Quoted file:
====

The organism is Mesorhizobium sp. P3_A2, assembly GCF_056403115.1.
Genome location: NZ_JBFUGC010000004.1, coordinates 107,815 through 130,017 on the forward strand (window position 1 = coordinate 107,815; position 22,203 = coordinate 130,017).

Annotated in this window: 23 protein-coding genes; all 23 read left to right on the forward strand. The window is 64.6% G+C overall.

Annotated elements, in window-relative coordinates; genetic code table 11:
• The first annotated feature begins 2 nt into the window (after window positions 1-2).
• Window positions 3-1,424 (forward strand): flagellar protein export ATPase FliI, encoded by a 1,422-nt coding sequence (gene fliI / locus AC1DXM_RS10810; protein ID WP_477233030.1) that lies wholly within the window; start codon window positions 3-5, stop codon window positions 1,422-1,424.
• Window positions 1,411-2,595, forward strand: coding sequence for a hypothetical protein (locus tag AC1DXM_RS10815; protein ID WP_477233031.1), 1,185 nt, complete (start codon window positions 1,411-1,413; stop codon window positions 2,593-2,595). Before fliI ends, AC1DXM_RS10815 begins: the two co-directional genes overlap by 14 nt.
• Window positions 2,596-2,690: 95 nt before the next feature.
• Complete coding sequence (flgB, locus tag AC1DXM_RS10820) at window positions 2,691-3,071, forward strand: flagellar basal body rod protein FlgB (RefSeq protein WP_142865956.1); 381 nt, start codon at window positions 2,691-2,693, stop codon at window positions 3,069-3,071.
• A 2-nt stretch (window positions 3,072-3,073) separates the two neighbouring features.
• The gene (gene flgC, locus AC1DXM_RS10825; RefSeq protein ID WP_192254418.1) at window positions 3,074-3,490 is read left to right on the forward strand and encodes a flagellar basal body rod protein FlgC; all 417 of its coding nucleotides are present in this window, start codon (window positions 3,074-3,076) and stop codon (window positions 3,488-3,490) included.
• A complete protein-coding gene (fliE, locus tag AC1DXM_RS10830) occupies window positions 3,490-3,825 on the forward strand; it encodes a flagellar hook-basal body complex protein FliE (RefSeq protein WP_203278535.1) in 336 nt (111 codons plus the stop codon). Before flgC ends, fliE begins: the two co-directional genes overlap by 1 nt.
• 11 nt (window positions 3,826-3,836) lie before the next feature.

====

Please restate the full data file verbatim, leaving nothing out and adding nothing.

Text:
The organism is Mesorhizobium sp. P3_A2, assembly GCF_056403115.1.
Genome location: NZ_JBFUGC010000004.1, coordinates 107,815 through 130,017 on the forward strand (window position 1 = coordinate 107,815; position 22,203 = coordinate 130,017).

Annotated in this window: 23 protein-coding genes; all 23 read left to right on the forward strand. The window is 64.6% G+C overall.

Annotated elements, in window-relative coordinates; genetic code table 11:
• The first annotated feature begins 2 nt into the window (after window positions 1-2).
• Window positions 3-1,424 (forward strand): flagellar protein export ATPase FliI, encoded by a 1,422-nt coding sequence (gene fliI / locus AC1DXM_RS10810; protein ID WP_477233030.1) that lies wholly within the window; start codon window positions 3-5, stop codon window positions 1,422-1,424.
• Window positions 1,411-2,595, forward strand: coding sequence for a hypothetical protein (locus tag AC1DXM_RS10815; protein ID WP_477233031.1), 1,185 nt, complete (start codon window positions 1,411-1,413; stop codon window positions 2,593-2,595). Before fliI ends, AC1DXM_RS10815 begins: the two co-directional genes overlap by 14 nt.
• Window positions 2,596-2,690: 95 nt before the next feature.
• Complete coding sequence (flgB, locus tag AC1DXM_RS10820) at window positions 2,691-3,071, forward strand: flagellar basal body rod protein FlgB (RefSeq protein WP_142865956.1); 381 nt, start codon at window positions 2,691-2,693, stop codon at window positions 3,069-3,071.
• A 2-nt stretch (window positions 3,072-3,073) separates the two neighbouring features.
• The gene (gene flgC, locus AC1DXM_RS10825; RefSeq protein ID WP_192254418.1) at window positions 3,074-3,490 is read left to right on the forward strand and encodes a flagellar basal body rod protein FlgC; all 417 of its coding nucleotides are present in this window, start codon (window positions 3,074-3,076) and stop codon (window positions 3,488-3,490) included.
• A complete protein-coding gene (fliE, locus tag AC1DXM_RS10830) occupies window positions 3,490-3,825 on the forward strand; it encodes a flagellar hook-basal body complex protein FliE (RefSeq protein WP_203278535.1) in 336 nt (111 codons plus the stop codon). Before flgC ends, fliE begins: the two co-directional genes overlap by 1 nt.
• 11 nt (window positions 3,826-3,836) lie before the next feature.